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Transferable Skills

Skills include the specific talents, personal qualities, and attributes that we bring to an occupation as well as the tasks we learn while on the job. Every job requires skills, though some skills are more specific to specialized fields than others. People who are clearly aware of their skills and can describe themselves to potential employers in terms of the skills they offer are most likely obtain the jobs they seek and enjoy their careers.

As the job market continues to grow and change at a rapid pace, employers are becoming more interested in transferable skills. Transferable skills are the kinds of qualities and attributes that can be carried from one job to another and are useful in performing many different jobs. Whether you are an anthropology, history, or computer science major, you are developing transferable skills that you will utilize in the world of work as a result of being successful in a college environment.

There are several kinds of transferable skills important to most employers. One of the primary skills employers look for is the ability to communicate. Communication skills involve the ability to listen, speak, and write effectively, negotiate difficulties between people, and convince individuals of the importance of your ideas. Problem-solving and critical thinking are also important skills across occupations. Knowing how to think analytically and abstractly, consider multiple perspectives, and identify a variety of potential solutions to the same problem are characteristics of good problem-solving skills. Human relations skills prepare you to work with diverse groups of people; teach, counsel, advise, or coach people; and provide the ability to cooperate with others to create, perform, and complete projects. Organizational skills are also important to employers, and involve the ability to assess needs, plan or arrange presentations, delegate responsibility, design programs, coordinate evens, manage the implementation of projects. Finally, research skills involve searching computerized databases, identifying themes, analyzing, classifying, and recording data, and handling detail work.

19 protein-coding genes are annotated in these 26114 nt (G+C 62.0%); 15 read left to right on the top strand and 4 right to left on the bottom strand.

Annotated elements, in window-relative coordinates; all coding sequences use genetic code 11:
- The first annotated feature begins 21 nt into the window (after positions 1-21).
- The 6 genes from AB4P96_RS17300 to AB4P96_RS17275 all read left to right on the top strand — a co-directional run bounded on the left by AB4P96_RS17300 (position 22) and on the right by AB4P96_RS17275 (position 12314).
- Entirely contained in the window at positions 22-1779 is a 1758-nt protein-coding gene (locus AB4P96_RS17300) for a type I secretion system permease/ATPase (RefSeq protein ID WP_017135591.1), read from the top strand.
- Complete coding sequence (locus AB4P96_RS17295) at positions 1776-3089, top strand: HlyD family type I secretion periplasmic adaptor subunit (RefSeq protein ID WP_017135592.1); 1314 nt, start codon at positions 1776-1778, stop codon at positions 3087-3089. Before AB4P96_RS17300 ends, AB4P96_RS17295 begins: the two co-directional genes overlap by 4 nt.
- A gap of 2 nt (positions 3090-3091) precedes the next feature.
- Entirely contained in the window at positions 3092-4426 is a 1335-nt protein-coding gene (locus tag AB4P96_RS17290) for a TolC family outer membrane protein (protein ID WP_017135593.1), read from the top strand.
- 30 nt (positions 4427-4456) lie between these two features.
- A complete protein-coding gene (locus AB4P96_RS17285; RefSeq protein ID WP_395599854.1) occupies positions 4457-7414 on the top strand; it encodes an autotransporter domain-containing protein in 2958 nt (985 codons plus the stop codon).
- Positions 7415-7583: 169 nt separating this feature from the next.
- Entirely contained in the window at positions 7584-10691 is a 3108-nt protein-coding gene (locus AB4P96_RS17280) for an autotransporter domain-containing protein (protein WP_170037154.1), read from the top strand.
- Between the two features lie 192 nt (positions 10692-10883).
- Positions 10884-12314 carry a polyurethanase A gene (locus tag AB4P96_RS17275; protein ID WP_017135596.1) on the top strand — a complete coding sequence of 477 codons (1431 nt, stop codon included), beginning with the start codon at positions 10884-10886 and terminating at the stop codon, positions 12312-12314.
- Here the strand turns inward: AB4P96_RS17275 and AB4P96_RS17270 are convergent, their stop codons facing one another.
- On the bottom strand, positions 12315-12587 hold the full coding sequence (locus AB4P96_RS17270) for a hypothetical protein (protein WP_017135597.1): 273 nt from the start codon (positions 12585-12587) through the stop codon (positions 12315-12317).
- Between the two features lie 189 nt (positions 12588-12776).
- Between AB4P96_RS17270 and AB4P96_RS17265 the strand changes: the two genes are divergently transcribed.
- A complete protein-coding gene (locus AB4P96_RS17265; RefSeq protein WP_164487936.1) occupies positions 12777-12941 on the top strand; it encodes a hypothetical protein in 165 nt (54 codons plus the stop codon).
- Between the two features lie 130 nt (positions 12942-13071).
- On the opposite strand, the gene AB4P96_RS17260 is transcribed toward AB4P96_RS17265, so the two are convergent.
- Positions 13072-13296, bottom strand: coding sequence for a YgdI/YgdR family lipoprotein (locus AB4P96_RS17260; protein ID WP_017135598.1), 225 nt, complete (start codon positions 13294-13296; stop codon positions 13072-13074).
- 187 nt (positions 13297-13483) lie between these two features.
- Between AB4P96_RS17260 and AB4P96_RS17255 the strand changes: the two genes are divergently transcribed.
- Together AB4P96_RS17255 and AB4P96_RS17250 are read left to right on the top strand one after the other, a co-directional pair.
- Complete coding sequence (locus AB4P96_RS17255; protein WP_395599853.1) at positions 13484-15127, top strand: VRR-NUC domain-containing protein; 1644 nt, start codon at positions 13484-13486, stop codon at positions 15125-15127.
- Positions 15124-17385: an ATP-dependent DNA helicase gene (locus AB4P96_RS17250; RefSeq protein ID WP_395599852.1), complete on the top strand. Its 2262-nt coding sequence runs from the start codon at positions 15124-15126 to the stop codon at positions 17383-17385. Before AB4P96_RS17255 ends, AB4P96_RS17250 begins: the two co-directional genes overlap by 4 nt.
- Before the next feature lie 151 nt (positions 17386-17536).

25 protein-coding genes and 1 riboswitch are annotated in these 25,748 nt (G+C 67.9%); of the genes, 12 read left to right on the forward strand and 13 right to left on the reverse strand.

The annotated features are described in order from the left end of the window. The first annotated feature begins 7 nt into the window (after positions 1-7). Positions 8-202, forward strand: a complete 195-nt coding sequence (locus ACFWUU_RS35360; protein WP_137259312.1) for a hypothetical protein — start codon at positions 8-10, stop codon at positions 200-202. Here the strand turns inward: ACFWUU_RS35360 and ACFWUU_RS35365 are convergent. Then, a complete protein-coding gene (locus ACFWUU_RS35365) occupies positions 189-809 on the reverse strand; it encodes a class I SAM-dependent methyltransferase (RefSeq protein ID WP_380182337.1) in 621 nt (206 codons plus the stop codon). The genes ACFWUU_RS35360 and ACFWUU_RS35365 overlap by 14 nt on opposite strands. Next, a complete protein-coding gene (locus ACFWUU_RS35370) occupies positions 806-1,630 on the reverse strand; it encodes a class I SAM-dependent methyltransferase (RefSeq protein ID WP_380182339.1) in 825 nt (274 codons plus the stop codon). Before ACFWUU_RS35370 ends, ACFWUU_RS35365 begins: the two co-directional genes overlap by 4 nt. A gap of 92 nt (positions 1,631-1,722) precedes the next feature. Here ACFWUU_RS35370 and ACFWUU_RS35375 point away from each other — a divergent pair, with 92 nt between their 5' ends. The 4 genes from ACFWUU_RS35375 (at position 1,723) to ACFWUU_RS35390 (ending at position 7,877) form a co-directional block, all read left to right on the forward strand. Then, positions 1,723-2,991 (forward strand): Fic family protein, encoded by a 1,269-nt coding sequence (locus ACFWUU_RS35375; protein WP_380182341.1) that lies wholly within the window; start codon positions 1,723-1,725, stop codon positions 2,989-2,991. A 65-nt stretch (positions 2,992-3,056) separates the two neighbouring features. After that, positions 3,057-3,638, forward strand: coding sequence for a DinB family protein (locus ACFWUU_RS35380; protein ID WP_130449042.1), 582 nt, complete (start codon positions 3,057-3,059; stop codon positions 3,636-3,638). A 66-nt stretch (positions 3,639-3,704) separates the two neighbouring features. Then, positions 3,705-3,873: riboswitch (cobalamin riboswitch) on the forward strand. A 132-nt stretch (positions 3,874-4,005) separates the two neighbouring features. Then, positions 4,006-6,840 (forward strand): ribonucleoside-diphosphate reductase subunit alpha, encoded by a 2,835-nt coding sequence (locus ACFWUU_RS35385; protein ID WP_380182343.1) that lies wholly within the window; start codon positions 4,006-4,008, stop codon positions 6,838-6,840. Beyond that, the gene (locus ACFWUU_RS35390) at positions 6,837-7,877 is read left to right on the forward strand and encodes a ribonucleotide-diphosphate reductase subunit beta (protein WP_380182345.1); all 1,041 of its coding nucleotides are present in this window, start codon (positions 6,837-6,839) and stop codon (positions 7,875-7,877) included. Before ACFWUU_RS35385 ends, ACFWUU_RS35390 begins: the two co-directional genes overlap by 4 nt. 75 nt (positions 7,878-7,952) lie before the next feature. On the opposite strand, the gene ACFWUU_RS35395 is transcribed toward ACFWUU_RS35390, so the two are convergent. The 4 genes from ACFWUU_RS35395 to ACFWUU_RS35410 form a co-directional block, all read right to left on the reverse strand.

Personal characteristics can also be considered a type of transferable skill, in that they can enhance your value as an employee in any work setting. Some of the adjectives employers use to describe the qualities they look for in employers include self-confidence, willingness to accept responsibility, initiative, leadership abilities, flexibility, ability to handle conflict and stress, self-knowledge, interpersonal skills, intelligence, energy level, and imagination.

These skills are critical competencies that employers look for. Your ability to prove you have developed transferable skills as a successful college student will set you apart as you begin to look for employment during and after your college experience. Start to think about specific ways in which you have demonstrated these skills in school, leisure activities, jobs, volunteer projects, or other extracurricular activities. Consider ways in which you can become more involved on and off campus to further develop the skills you lack. The staff at Career Center, Student Services Building Room 185 can also be helpful in identifying and clarifying how to highlight transferable skills on your resume or during an interview.

by Karen Gingrich
Student Counseling Services
Illinois State University

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